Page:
(2.) For the sake of brevity Brevity
of short life. [Br. Lit.: I Henry IV]
symbolic of transitoriness of life. [Art: Hall, 54]
cherry orchards where fruit was briefly sold; symbolic of transience. , the Old English translation is referred to as 'Alfred's in the present paper, despite the uncertainty about the actual translator.
(3.) The same Boethius passages of each translation are included in the Helsinki Corpus. These are: Bk III, Prose 9-11; Bk IV, Prose 4, 6. In the Helsinki Corpus, there are also passages from Queen Elizabeth's Boethius version, but as this rather slavish slav·ish
1. Of or characteristic of a slave or slavery; servile: Her slavish devotion to her job ruled her life.
2. and clumsy translation does not add much to the picture of the development of lexis, I have not included it in my survey.
For a description of the Helsinki Corpus of English Texts, see, e.g., Rissanen - Kyto - Palander-Collin (1993); Kyto (1996).
(4.) For the editions of the Latin and English Boethius versions, see the list of references.
(5.) In the discussion of Chaucer's translation, it has to be kept in mind that his rendering also echoes the French translation attributed to Jean de Meun Jean de Meun (zhäN də möN), d. 1305, French poet, also known as Jean Chopinel (or Clopinel) of Meung-sur-Loire. He wrote the second part of the Roman de la Rose and made translations from Latin, including the letters of Abelard to Heloise. .
(6.) Cf. Payne's (1968: 67) definition:
'[In Boethius' book III] the first nine proses concern the shadows of happiness, represented by the fortune's goods; the last three concern the true happiness which is God.
See also Gruber's (1978) comment on Bk III, Prose 5.3.
(7.) It must be kept in mind, of course, that we do not know what the Latin text of De Consolatione Philosophiae undrlying each of these translations was. They seem to show, however, so much consistency of content that this uncertainty does not significantly diminish the value of the comparisons attempted in this paper. The special character of Alfred's version, which was in many places more a paraphrase than a translation, will be commented on below.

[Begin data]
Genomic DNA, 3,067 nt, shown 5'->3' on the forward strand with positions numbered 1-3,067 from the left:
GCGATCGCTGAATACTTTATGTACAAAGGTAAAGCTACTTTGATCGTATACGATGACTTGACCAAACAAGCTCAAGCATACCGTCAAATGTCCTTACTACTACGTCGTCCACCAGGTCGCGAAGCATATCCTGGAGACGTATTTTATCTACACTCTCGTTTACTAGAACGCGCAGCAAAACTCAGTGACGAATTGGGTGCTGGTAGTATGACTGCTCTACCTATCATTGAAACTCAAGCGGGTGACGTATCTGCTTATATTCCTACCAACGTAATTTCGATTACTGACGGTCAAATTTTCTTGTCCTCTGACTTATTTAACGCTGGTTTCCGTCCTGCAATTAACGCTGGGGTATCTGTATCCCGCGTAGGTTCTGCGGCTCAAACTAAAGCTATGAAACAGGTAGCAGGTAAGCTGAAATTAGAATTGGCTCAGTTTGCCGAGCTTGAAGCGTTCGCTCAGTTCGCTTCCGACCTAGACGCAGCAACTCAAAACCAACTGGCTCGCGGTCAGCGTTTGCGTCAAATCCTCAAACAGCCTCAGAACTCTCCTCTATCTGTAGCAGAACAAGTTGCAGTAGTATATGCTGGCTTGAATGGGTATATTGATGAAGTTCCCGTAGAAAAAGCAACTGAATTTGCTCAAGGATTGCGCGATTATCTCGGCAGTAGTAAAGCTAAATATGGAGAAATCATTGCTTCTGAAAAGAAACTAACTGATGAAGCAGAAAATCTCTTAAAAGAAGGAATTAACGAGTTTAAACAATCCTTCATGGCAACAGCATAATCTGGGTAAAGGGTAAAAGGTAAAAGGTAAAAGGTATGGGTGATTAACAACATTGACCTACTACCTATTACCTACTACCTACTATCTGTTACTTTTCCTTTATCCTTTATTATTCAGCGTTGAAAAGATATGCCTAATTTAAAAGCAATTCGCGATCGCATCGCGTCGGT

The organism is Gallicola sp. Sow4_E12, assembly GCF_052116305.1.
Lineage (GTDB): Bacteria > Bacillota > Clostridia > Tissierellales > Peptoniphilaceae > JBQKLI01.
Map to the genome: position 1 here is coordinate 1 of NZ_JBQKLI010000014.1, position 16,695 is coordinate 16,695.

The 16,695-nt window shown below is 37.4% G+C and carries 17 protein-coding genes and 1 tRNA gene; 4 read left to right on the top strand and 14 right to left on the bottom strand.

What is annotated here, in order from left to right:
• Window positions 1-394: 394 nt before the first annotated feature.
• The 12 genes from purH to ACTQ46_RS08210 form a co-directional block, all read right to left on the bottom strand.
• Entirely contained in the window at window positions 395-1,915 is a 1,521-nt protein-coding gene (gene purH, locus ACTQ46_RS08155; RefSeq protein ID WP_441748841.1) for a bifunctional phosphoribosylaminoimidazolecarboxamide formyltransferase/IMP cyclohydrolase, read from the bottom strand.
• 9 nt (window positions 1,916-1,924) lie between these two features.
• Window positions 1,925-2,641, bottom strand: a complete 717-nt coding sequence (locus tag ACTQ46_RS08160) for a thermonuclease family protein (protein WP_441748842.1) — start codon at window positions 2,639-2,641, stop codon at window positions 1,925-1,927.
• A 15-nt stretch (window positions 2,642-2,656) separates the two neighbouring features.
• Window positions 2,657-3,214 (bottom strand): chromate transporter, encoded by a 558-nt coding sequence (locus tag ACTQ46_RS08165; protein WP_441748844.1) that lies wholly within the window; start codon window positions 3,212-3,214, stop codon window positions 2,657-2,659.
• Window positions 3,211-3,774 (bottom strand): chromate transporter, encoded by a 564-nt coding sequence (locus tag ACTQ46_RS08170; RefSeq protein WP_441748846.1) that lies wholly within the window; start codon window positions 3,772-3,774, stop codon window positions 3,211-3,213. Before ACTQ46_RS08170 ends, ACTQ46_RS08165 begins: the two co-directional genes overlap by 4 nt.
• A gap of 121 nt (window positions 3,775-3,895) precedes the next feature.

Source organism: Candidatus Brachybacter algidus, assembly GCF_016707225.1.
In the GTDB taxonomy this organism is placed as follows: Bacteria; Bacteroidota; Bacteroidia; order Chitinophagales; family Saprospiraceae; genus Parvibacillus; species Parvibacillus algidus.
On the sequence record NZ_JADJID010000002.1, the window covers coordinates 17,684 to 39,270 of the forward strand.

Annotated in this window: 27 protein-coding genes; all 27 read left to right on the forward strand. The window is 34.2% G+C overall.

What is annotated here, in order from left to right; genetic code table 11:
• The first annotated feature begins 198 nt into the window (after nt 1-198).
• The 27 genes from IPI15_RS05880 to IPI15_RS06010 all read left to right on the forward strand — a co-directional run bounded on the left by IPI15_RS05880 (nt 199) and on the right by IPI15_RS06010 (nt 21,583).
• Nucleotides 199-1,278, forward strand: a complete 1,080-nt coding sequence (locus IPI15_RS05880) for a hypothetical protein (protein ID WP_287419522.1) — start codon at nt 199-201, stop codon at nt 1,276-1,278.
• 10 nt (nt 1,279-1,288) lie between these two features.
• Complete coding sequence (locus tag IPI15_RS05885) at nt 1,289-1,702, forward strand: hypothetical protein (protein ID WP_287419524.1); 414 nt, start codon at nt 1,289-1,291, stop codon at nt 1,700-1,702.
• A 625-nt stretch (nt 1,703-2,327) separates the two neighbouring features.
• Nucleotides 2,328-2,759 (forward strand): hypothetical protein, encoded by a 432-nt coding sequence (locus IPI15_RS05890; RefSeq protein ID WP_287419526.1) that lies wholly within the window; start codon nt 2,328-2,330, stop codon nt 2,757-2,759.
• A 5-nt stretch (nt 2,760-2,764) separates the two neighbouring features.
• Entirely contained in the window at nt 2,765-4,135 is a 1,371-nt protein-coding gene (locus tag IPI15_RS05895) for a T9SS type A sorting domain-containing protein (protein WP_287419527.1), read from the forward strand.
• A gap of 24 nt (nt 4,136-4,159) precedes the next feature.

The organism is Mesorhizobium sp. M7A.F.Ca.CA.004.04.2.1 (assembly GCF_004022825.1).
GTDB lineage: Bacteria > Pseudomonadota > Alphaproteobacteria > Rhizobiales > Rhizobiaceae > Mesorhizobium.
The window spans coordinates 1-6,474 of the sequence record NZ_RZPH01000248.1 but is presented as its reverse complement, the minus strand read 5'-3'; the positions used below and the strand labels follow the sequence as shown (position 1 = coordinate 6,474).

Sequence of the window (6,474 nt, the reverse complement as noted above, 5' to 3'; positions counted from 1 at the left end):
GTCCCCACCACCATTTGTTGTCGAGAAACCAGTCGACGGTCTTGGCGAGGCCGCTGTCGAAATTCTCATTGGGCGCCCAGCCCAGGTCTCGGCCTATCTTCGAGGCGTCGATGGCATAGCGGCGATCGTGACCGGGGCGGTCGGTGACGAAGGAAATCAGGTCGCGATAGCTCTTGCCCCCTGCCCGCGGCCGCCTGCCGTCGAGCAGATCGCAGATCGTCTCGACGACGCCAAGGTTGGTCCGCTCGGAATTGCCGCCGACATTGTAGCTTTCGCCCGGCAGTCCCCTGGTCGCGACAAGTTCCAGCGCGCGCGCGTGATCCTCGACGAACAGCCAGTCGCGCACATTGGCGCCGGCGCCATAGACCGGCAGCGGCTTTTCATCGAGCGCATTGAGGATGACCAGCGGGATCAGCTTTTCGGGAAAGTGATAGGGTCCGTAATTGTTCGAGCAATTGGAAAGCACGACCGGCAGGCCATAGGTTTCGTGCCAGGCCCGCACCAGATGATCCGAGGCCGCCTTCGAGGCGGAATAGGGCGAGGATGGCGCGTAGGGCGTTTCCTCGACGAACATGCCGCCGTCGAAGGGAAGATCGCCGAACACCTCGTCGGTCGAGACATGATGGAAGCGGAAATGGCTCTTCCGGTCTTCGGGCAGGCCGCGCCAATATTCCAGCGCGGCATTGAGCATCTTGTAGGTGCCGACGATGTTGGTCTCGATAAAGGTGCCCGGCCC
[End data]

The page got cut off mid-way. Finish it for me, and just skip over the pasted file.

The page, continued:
(8.) In Andreas 3633, the meaning of the word is 'a hap, future, event' (Toller s.v. gescelp I). Cf. the development of the meaning of happiness.
(9.) It is perhaps worth noting that the compound woruldgesceling occurs once in the Battle of Maldon Noun 1. Battle of Maldon - a battle in which the Danes defeated the Saxons in 991; celebrated in an old English poem
England - a division of the United Kingdom .
(10.) See, e.g. Elliott (1974). The influence of the French Boethius translation on Chaucer's version is discussed, for instance, by Aertsen (1992).
(11.) There are no instances of blissfulness in the Brown, Lancaster-Oslo/Bergen, or London-Lund Corpus, or in the Authorized Version of the Bible.
(12.) Jean de Meun's French version which certainly influenced Chaucer's choice of words uses beneurte to translate both felicitas and beatitudo, without making a distinction between the two types of happiness. Thus the French version has not influenced Chaucer's choice of felicite in this passage.
For Chaucer's coinages from native resources see Elliott (1974: 160-162).
TRANSLATIONS OF BOETHIUS
Bax, E. B. (ed.)
1897 Boethius' Consolation of philosophy Consolation of Philosophy (Latin: Consolatio Philosophiae) is a philosophical work by Boethius written in about the year AD 524. It has been described as the single most important and influential work in the West in Medieval and early Renaissance Christianity, , translated from the Latin by George Colville, 1556. (Tudor Library 5.) London: David Nutt.
Benson, Larry D. (ed.)
1987 The Riverside Chaucer. (3rd edition.) Boston: Houghton Mifflin Houghton Mifflin Company is a leading educational publisher in the United States. The company's headquarters is located in Boston's Back Bay. It publishes textbooks, instructional technology materials, assessments, reference works, and fiction and non-fiction for both young readers .
Dedeck-Hery - Louis Venceslas (eds.)
1952 "Boethius' De consolatione by Jean de Meun", Medieval Studies 14: 165-275.
1609 Five bookes of philosophicall comfort, full of Christian consolation, written a 1000. yeeres since. By Anitius. Manlius, Torquatus, Severinus, Boetivs; a Christian Consul consul, title of the two chief magistrates of ancient Rome. The institution is supposed to have arisen with the expulsion of the kings, traditionally in 510 B.C., and it was well established by the early 4th cent. B.C. of Rome, newly translated out of Latine, together with marginall notes, explaining the obscurest places. London: Matthew Lowned.
Preston, Richard Lord Viscount viscount
European title of nobility, ranking immediately below a count, or earl. The wife of a viscount is a viscountess. In the Carolingian period, the vicecomes were deputies or lieutenants of the counts (comes), whose official powers they exercised by delegation.